“I wish I had it when I was playing.”
A right-handed pitcher and right fielder in high school then pitcher-only after that, Mault played for Tim Schemerhorn at West Noble (the Chargers won the IHSAA Class 3A Lakeland Sectional in 1998 then lost 7-5 to Northridge in the first round of the Wawasee Sectional with smoke-throwing Mault and Doug McDonald as the top two pitchers).
Mault got the ball up to 92 mph in high school.
“I didn’t have anything else,” says Mault. “I had a curve that curved when it wanted to. I couldn’t throw a change-up.
“My theory was throw hard in case they missed it. That’s how I pitched.”
Mault began his post-high school career with head coach Dennis Conley at Olney (Ill.) Central College.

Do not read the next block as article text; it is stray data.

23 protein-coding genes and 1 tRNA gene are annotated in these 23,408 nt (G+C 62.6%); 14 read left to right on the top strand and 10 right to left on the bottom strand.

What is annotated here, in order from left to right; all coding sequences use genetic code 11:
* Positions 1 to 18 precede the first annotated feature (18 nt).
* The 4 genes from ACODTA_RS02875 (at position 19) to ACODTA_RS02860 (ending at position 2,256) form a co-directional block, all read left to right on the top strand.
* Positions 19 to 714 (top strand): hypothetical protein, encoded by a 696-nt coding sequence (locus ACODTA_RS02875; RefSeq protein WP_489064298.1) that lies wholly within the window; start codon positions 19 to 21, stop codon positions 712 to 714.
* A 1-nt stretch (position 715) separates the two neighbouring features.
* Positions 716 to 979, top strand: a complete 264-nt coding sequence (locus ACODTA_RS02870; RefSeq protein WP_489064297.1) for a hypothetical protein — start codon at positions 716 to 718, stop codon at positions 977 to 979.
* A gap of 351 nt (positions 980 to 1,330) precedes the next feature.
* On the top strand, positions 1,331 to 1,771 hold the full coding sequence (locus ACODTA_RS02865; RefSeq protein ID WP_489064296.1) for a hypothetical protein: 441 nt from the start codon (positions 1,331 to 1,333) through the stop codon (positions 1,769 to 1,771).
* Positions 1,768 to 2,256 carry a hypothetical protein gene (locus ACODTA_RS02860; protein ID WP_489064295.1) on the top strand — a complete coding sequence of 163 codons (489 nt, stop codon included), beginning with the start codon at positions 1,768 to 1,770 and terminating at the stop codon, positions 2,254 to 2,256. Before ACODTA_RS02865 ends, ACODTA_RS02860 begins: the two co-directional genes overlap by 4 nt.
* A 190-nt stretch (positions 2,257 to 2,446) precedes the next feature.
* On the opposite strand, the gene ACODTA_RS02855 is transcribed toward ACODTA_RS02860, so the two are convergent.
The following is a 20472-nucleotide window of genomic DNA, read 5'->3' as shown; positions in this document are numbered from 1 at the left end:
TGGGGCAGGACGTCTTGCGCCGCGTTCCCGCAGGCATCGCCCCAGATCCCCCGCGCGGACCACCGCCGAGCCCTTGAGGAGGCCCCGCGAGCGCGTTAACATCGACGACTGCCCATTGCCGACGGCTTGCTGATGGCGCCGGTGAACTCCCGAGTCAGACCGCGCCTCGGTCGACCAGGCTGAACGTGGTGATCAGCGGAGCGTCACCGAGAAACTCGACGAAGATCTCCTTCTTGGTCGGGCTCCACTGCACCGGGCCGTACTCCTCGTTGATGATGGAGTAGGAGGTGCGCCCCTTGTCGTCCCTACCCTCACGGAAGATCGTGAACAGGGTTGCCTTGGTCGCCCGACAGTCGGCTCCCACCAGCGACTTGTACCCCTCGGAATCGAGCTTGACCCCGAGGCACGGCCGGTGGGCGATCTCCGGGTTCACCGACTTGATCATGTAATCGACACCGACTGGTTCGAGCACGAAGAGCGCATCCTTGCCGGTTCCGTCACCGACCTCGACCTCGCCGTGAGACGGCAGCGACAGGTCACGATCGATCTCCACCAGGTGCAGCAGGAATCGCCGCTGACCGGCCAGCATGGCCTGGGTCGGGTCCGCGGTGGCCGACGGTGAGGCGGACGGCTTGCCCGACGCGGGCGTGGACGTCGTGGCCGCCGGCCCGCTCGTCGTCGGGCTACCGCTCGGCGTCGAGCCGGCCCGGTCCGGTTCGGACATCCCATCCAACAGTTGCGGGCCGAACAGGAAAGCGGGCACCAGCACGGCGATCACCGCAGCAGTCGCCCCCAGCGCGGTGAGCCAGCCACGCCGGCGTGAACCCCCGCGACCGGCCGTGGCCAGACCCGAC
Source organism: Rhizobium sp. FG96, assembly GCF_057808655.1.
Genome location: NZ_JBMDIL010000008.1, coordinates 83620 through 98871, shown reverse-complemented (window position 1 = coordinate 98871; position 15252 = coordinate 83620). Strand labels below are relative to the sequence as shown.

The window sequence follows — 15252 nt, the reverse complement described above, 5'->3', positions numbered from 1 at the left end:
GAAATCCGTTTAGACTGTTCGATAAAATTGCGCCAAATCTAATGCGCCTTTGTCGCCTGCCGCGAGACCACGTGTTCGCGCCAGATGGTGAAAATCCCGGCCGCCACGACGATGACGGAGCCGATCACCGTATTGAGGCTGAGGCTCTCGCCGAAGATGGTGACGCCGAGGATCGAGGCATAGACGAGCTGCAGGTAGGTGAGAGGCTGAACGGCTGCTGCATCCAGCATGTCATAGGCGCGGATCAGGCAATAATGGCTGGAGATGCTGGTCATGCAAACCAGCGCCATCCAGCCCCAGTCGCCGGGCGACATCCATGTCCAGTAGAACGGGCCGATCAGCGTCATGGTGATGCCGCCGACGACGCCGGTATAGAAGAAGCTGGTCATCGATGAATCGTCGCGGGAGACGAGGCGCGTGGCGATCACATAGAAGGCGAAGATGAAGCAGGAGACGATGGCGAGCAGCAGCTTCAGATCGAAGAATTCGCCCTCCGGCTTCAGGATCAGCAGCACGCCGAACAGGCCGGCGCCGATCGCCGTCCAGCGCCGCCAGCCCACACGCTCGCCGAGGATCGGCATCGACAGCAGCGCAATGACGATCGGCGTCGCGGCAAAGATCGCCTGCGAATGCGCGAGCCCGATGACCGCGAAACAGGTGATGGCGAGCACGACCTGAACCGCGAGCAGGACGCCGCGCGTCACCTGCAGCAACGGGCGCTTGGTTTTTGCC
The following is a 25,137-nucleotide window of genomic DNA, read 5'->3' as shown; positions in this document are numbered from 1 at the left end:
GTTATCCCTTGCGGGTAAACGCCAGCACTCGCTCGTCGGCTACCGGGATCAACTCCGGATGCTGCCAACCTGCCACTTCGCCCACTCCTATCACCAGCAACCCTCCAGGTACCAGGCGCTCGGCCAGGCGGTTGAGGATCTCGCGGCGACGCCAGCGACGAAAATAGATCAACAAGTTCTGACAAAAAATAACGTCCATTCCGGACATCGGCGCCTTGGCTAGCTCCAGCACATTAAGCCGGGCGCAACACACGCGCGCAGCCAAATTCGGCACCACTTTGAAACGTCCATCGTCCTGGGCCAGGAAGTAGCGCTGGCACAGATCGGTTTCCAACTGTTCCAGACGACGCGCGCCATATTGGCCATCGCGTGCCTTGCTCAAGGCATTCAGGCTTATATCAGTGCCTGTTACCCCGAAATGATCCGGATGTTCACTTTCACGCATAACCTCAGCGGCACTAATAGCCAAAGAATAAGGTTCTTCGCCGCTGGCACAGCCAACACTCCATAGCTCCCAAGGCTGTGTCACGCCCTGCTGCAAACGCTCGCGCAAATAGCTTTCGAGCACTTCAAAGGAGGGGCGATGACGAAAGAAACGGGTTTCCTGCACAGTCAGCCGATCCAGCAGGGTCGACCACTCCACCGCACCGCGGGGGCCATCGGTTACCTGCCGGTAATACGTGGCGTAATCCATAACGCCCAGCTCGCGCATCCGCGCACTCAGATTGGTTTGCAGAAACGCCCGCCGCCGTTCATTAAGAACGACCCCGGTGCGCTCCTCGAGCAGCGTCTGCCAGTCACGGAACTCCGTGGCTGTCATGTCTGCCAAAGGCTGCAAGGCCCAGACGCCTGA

“It seemed like home,” says Mault. “It’s out in the middle of nowhere with cornfields.”
Mault grew up on a farm and still tends to chores at his in-law’s place in Wawaka, Ind., besides a full work week as parts/service advisor at Burnworth & Zollars Auto Group in Ligonier and having a half dozen lawns to mow.
Mault was a medical redshirt his freshmen year at Olney Central after a hairline tear was found in his ulnar collateral ligament, which is similar to the injury that leads to Tommy John surgery.
“(Surgery) was not even suggested,” says Mault. “Tommy John doesn’t make you throw harder. It’s the rehab (which for Mault took about nine months).
“The next year was a mental block. I just didn’t feel comfortable throwing hard.”
In his third year at OCC, Mault was back to normal and the Blue Knights won 39 games.